Feminists Don’t Get Miranda Lambert’s Form Of Quiet Empowerment

Feminists Don’t Get Miranda Lambert’s Form Of Quiet Empowerment

In the age of modern feminism, it’s very much in vogue not to own any of your you-know-what, no matter how dysfunctional you may be. That’s not Miranda Lambert.
Heather Wilhelm
By

Country signer Miranda Lambert just released the video for her latest hit, “Vice.” The song, which has been playing on loop in my head for the past few weeks, is beautiful and haunting, detailing the life of a woman dogged by more than a few bad habits: drinking binges, blackouts, one-night stands, and a never-ending drifter’s lifestyle. Everything inevitably falls apart.

The video opens with Lambert climbing out of a steaming wreck of a flipped car on a lonely country road. She wanders into a small Texas town, downs a few shots with a hot bartender, sports some spectacular boots, stands at a literal crossroads, and then departs in the backseat of an unmanned black Cadillac. At the end, the lyrics express a knowing regret:

Standing at the sink not looking at the mirror
Don’t know where I am or how I got here
Well the only thing that I know how to find
Is another vice

Lambert has summed up the song, which was written during her divorce from fellow country star Blake Shelton—at the very time, she notes, when everything “hit the fan”—in fairly straightforward terms. In writing “Vice,” as she recently told The Tennessean, she was simply “being honest” and “owning her sh*t.”

Refreshing, isn’t it? In the age of modern feminism, after all, it’s very much in vogue not to own any of your you-know-what, no matter how dysfunctional you may be. Everything is always someone else’s fault. Drinking too much? It’s the patriarchy. Underperform at a presidential forum? Matt Lauer clearly sabotaged you. And so on, and so forth, forever and ever, amen. It’s exhausting.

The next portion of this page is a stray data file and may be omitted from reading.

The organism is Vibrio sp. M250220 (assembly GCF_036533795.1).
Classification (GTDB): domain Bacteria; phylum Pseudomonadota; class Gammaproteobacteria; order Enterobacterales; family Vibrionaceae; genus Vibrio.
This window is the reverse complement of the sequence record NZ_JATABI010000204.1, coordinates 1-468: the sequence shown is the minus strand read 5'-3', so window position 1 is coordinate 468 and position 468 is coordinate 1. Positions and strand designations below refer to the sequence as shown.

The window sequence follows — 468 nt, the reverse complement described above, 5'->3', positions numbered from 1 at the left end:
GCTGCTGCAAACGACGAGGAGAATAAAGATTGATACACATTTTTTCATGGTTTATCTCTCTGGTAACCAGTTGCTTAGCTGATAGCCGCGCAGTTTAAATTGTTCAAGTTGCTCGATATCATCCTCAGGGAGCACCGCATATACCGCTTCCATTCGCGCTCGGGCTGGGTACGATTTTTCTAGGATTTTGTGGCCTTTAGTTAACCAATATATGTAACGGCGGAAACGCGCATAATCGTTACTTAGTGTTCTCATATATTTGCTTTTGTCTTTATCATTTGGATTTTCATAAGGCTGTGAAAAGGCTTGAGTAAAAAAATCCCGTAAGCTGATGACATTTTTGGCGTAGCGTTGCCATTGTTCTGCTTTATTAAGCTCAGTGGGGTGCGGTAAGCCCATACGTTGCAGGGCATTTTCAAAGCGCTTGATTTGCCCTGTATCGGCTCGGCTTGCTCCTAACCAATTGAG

“Everybody has a vice of some sort,” Lambert told the paper. “Sometimes when you’re going through something in your life, you may run to some things you shouldn’t and run from some things you shouldn’t.” While the song isn’t straight autobiography, she adds, “There’s no mystery here. I run to things for comfort just like everybody else.”

She’s right. Every human being in history has experienced this, at least on some level, whether she’ll admit it or not: the unending quest for solace in flawed fixes that will ultimately leave you empty—and then, after the fix wears off, heading back to the same failed well, even when you clearly know better. It’s one of the greater spiritual challenges out there. It’s what makes “Vice” such a powerful song.

Reading the Song That Way Makes Me Feel Bad

But oh, my friends: You knew it couldn’t be that simple, didn’t you? “Vice,” you see, is clearly a song highlighting our egregious cultural inequities! It reveals the double bind of women who discuss sexual relations using country music, that repressive Saudi Arabia of music genres! Here’s Rolling Stone, assessing the song when it first came out in July: “When the idea of women singing about sex is so normalized in country that no one blinks an eye when Lambert describes her carnal weakness—‘another call, another bed I shouldn’t crawl out of’—it will be a sure sign of progress.”

Sigh. Have you heard “Vice”? Were you scandalized? Did you blink an eye? I sure didn’t, and I was raised in a corner of southwestern Michigan where I was told more than once that several members of Van Halen might just be the devil’s enthusiastic spandexed spawn. Meanwhile, here’s a writer at the Houston Press in early August: